Traditional Chinese Medicine Used in United States Against COVID-19

Cold and flu season has been active in the United States and it has kept Joe Brady busy. He is a Traditional Chinese Medicine (TCM) practitioner who uses acupuncture extensively in his work.

“With the needles I can help the patient feel better,” Brady said before a session. “I can relieve their symptoms, but there is still a virus present.”

This is where he said that herbs like banlangen, which has long been touted for its antiviral properties, come in.

“Here in my clinic, and in TCM in general for several thousand years, they have found that herbs work quite well for average colds and flu,” Brady said.

Herbal remedies have a rich history in countries like China. They are widely relied on to help relieve symptoms of the disease and strengthen people’s immune systems. Experts say herbs have been a treasure trove for modern medicine.

“Among them, we have developed new drugs like the malaria drugs for which the Nobel Prize was awarded to a Chinese scientist several years ago,” said David Kroll, professor at the Skaggs School of Pharmacy in the University of Colorado.

Now, herbal medicines derived from plants, flowers and dried fruits have assumed a key role in the fight against COVID-19, alongside standard Western approaches. Brady approves of the idea.

“We currently don’t have any good antivirals that are effective against this coronavirus, so the Chinese are taking a throw-in-the-kitchen approach and using whatever antiviral herbs they have in the hopes of finding one that will work.” , did he declare.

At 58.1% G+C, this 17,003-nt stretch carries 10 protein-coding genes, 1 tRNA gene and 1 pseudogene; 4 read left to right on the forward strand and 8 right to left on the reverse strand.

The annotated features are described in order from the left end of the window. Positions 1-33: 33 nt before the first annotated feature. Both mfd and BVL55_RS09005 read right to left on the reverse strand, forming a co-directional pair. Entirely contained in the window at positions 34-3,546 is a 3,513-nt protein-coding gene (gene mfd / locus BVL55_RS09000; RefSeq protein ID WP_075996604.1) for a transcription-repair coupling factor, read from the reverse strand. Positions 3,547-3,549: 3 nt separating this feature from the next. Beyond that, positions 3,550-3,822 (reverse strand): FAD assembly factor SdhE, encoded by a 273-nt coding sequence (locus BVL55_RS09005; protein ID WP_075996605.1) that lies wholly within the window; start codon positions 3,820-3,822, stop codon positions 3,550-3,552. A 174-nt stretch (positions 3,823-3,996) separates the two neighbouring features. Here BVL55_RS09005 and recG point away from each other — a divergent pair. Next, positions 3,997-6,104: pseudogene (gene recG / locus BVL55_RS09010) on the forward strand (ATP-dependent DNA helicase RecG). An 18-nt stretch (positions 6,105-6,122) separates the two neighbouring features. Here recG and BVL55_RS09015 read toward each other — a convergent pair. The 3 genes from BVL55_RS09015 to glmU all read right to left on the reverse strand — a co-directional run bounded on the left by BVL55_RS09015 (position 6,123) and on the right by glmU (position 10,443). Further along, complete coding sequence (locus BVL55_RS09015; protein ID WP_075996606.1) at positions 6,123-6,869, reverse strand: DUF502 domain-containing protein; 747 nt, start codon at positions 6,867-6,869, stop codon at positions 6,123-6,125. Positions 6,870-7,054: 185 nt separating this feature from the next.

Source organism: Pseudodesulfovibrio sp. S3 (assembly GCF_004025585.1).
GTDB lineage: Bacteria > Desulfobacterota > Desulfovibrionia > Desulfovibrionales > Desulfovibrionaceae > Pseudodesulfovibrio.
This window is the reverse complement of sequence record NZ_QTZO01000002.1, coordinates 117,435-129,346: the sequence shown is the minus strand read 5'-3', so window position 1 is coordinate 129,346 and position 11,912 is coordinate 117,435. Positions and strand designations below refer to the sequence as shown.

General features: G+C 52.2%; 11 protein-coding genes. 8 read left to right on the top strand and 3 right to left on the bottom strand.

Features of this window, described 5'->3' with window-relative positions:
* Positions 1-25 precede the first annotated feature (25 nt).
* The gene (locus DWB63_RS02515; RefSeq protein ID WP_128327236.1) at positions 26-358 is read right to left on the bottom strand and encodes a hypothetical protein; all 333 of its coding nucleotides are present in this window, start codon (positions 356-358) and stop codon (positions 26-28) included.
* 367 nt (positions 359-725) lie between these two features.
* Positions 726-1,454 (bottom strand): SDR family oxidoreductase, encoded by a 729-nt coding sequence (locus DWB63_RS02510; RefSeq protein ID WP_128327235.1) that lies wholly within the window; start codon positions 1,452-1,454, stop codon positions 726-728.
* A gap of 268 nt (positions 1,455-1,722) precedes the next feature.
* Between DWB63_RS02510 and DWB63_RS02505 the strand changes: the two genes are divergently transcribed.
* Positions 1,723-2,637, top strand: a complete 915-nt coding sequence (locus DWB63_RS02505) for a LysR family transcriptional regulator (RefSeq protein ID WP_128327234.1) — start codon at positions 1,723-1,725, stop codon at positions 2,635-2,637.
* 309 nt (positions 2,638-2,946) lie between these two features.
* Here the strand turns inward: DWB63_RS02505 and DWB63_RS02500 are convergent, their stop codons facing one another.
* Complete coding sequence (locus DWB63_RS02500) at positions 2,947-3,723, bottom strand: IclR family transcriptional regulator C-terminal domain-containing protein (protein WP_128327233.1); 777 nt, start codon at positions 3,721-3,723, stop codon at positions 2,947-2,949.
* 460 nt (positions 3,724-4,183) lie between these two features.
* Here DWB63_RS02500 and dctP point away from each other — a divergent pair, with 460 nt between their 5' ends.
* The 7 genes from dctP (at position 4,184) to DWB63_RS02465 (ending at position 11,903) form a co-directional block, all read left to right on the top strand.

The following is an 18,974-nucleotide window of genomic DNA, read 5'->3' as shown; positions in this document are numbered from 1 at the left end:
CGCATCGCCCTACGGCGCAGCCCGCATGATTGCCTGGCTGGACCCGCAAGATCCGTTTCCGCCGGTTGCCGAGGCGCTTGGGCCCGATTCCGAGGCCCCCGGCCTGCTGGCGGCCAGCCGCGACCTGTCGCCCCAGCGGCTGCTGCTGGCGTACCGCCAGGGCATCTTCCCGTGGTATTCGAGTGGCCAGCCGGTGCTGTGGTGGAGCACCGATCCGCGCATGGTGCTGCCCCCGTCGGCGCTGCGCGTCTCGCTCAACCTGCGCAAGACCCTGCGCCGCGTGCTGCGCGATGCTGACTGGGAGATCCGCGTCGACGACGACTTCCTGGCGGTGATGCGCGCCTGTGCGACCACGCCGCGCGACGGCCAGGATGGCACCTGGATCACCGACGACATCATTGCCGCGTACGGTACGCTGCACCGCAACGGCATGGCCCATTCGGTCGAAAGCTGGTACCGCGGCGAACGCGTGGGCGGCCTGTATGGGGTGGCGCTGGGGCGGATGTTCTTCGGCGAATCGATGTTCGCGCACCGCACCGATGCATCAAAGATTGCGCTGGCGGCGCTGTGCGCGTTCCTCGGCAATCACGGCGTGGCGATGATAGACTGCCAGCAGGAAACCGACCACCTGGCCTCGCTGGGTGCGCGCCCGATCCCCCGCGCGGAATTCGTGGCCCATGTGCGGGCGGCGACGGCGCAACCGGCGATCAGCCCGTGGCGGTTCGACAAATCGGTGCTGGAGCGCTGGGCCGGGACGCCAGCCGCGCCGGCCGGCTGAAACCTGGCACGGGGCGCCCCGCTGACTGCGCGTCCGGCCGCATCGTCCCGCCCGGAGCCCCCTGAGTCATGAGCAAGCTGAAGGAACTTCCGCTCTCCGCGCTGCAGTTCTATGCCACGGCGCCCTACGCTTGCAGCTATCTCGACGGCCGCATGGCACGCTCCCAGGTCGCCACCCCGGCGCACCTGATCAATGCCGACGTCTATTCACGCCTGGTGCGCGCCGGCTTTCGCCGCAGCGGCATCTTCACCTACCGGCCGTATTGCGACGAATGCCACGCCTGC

Traditional Chinese medicine remains a foreign concept to many in the West. Some put it in the same category as snake oil. Herbs have not been subjected to the kind of clinical trials that Western drugs have.

“Just trying any traditional medicine that is potentially available is probably not the wisest thing to do,” Kroll said, adding that treatments for coronaviruses should be chosen with care.

“Just using anything and everything against it can cause side effects that are worse than the disease itself or things that can complicate the disease and make it worse,” he said.

“If they can isolate one or two of these herbs that seem to be more effective, it will give scientists the opportunity to find out what the active ingredient was,” Brady said.

He pointed out that the herbs showed positive results in fighting the SARS coronavirus in 2002 and 2003, but he freely admitted that more studies needed to be done. A number of trials are currently underway in China.

“Putting more money into research, I’d be happy to,” Brady said.

In the meantime, he added, Western medicine can help patients like traditional Chinese medicine cannot.

“It’s handy for the Western style, being able to stick a needle in his arm and force the fluids in with an IV,” Brady said.

Both styles of medicine have a role to play, he argued, as doctors and scientists work overtime to try to bring this very serious disease under control.

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